The Body of European Regulators of Electronic Communications (BEREC) has published draft guidelines on how end users are to be informed about the way their Internet service is managed within the European Union. The aim of the guidelines is to improve transparency through net neutrality – the principle that all information passing through an electronic network should be treated equally and that there should not be any discrimination between types and sources of data travelling across those networks.
The draft guidelines require that certain information should be provided to end users by:
- national regulatory authorities (Ofcom in the UK), which are required by law to ensure that the relevant information is provided;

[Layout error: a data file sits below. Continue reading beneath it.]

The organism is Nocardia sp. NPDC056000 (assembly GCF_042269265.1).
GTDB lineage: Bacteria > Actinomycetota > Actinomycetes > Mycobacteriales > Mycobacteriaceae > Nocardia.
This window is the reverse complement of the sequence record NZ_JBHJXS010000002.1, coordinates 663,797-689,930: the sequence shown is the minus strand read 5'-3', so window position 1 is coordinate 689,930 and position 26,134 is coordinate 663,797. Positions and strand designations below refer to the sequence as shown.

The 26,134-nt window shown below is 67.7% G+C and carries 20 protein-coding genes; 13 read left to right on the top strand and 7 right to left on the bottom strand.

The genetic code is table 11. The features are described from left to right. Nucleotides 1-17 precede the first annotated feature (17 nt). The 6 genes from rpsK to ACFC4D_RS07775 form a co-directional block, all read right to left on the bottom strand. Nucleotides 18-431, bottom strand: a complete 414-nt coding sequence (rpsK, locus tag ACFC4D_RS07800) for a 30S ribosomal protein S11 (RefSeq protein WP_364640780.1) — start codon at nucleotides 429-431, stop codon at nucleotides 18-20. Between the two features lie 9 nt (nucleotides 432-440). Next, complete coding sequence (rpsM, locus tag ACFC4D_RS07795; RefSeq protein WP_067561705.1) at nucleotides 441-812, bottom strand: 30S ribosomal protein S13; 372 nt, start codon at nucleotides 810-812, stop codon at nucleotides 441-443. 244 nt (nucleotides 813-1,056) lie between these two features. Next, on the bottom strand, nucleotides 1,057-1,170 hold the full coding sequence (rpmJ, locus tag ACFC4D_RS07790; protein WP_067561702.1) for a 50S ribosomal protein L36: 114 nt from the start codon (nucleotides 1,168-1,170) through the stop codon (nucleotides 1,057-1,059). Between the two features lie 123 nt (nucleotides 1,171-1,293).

- Internet services providers (ISPs), which are required at law to provide the relevant information; and
- other third parties such as price comparison websites.
The information provided by the above entities should be formed on the basis of a common terminology to avoid end user confusion. The information provided relates to download and upload speeds (that are both actual and advertised), service availability, service quality, usage limitation (including data caps, download limits and fair use policies) and any traffic-management techniques used by ISPs to avoid network congestion.
The guidance is draft only – BEREC has invited comments from interested parties by 2nd November 2011 – but, once finalised, will be a foundation block for ISPs in relation to how they provide their services.